Lyme disease (LD) is an infectious disease caused by the spirochetes of genus borrelia,
which are transmitted by the ticks of the genus ixodes. LD is transmitted by the spirochete B. burgdorferi
sensu lato. Once in contact with the host through a tick bite, the pathogen comes into contact with
the host defense, and must escape this machinery to establish LD, thus using a large number of mechanisms
involving the vector of the pathogen, the pathogen itself and also the host. The initial diagnosis
of the disease can be made based on the clinical symptoms of LD and the disease can be treated and
cured with antibiotics if the diagnosis is made early in the beginning of the disease. Contrariwise, if LD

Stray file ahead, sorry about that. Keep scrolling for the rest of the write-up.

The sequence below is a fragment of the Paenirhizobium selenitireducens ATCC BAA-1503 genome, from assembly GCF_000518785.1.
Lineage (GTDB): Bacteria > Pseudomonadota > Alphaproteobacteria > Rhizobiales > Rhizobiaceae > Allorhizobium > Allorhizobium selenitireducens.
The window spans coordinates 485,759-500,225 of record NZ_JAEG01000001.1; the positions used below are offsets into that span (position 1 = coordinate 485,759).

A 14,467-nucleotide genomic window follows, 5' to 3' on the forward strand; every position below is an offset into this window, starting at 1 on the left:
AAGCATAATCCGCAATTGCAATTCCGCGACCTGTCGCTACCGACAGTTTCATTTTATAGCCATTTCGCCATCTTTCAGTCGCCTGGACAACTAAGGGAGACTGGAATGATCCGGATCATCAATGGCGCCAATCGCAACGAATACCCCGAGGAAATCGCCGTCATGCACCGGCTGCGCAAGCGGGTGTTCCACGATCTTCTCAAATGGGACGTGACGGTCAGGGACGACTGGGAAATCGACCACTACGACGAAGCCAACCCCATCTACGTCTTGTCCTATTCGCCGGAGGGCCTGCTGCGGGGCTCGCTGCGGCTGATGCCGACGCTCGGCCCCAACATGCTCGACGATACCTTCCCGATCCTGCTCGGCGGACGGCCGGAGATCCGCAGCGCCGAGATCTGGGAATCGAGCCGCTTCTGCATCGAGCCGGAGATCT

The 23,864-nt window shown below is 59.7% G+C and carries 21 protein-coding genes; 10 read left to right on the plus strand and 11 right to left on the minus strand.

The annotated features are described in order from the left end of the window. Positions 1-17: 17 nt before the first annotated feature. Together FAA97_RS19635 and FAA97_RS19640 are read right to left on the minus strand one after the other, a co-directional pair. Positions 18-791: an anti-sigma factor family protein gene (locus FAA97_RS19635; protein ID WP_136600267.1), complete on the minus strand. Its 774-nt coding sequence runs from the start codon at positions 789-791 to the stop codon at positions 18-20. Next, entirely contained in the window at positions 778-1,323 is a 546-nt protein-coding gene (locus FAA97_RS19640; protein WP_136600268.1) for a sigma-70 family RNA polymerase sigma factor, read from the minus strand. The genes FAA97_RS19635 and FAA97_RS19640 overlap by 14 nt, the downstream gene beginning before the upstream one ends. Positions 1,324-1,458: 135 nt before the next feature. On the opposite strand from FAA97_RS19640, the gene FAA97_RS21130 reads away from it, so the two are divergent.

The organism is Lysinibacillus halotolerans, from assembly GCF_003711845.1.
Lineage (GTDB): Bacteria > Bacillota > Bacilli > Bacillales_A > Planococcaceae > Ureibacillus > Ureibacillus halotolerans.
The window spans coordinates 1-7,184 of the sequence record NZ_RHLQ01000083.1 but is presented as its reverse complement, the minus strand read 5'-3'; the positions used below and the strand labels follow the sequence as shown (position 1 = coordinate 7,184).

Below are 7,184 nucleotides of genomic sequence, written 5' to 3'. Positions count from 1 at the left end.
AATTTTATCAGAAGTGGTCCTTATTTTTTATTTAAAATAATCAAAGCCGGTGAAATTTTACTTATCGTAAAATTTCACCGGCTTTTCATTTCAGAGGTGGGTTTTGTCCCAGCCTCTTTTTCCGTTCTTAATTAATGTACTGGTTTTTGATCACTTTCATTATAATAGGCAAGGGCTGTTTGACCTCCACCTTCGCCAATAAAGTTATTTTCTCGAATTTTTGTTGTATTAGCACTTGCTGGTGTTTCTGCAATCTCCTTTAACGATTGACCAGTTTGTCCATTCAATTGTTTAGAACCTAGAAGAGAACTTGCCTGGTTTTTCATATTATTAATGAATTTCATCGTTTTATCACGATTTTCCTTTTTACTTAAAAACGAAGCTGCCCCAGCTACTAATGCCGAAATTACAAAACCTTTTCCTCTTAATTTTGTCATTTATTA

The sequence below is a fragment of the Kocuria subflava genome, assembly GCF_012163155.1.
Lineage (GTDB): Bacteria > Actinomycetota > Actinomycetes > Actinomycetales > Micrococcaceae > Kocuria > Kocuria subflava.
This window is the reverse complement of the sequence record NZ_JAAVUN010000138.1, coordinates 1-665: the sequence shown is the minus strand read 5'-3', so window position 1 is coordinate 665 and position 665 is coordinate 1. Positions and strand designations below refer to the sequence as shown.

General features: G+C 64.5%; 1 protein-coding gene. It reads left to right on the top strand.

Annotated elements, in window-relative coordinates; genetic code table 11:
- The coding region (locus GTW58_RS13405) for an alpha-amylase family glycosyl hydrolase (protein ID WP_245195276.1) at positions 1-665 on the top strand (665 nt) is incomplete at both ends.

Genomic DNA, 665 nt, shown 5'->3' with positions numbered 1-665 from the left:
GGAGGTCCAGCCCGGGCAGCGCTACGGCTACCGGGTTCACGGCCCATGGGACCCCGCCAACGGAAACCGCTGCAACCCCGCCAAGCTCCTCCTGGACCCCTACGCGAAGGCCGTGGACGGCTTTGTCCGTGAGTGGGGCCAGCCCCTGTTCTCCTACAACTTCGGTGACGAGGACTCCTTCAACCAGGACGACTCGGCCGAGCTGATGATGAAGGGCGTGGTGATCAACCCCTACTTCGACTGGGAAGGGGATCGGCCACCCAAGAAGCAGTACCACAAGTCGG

is left untreated, the pathogen disseminates throughout the tissues and organs of the body, where it
establishes different types of disease manifestations. In the nervous system, the inflammation caused
by B. burgdorferi is known as Lyme neuroborreliosis (LNB). LNB is one of the principal manifestations
of LD. In this review, we systematically describe the different molecular interactions among B.
burgdorferi, the vector (tick) and the mammalian host.
Keywords: Lyme borreliosis, Lyme neuroborreliosis, tick, B. burgdorferi, mammal host, molecular interaction.
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